I am more interested in, and worried about, Apple’s walled garden creating application-based walls within the Internet, while at the same time Jobs is talking about open standards in all web interfaces. In fact, this is one big reason why I don’t own an iPhone and won’t own an iPhone (the other is that I will never give AT&T my voluntary business), despite my Mac computer use and my iPod ownership.


6 thoughts on “Apple and Adobe: it depends on what your definition of “open” is

  1. Lynne, it is mostly just the AT&T name, adopted by Cingular Wireless after Cingular parent SBC purchased AT&T Corporation. Sure, SBC is one of the former regional Bell operating companies, so not entirely free of the old AT&T monopoly taint, but that was long ago.

    In any case, I’m pretty happy with my iPhone even with Apple’s walled garden. I’d be even happier if there were 3rd party app stores, and may switch to a non-Apple smart phone in the future to break through the walls, but for now I find it worthwhile.

  2. Looks like Apple just made an informal proposal to Adobe….You want Apple to include you in our products, give me a piece of the pie. This really defines the meaning of nothing’s free in the world. Apple’s got a great strategy and hats off to Steve Jobs.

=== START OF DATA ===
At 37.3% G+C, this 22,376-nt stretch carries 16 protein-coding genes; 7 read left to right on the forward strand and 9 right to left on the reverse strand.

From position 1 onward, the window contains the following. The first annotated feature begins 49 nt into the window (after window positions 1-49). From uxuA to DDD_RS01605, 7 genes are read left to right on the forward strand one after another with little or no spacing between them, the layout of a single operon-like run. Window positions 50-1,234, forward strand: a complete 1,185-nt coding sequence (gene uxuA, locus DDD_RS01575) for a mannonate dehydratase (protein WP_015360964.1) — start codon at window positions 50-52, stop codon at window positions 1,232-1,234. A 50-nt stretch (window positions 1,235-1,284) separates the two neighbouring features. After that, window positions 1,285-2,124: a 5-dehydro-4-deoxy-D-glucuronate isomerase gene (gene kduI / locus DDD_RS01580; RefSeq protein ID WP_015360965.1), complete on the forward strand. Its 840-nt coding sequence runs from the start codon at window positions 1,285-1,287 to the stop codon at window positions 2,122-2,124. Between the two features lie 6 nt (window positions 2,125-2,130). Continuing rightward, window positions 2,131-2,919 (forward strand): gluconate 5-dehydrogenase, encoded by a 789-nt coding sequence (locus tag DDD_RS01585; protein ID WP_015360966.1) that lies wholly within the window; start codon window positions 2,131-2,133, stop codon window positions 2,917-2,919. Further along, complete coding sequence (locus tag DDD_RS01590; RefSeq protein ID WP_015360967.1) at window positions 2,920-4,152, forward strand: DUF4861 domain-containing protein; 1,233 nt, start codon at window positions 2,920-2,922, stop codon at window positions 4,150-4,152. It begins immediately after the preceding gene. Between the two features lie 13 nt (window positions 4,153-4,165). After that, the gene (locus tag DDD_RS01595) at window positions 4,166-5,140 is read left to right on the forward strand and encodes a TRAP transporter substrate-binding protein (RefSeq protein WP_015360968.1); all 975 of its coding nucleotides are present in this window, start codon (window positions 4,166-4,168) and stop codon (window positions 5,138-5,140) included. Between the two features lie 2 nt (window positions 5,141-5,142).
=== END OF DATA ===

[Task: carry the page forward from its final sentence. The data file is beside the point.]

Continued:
3. Remember that one of the first things Jobs did when returning to Apple was to kill the clones. Higher quality through control is simply how Apple does thing, at least under his watch.

    Frankly, the lack of Flash doesn’t bother me, it is a zombie technology. Lyons is correct that right now it might drive traffic to the iTunes store, but it also encourages developers to code in HTML5.

    This is creative destruction at it’s finest. Years ago the only way to watch video on the internet was through RealPlayer, aren’t we glad that buggy, slow, awful tech went away? And it was replaced by something far better: Flash. And now Flash is being replaced by HTML5. The consumer is the doubtlessly the winner here.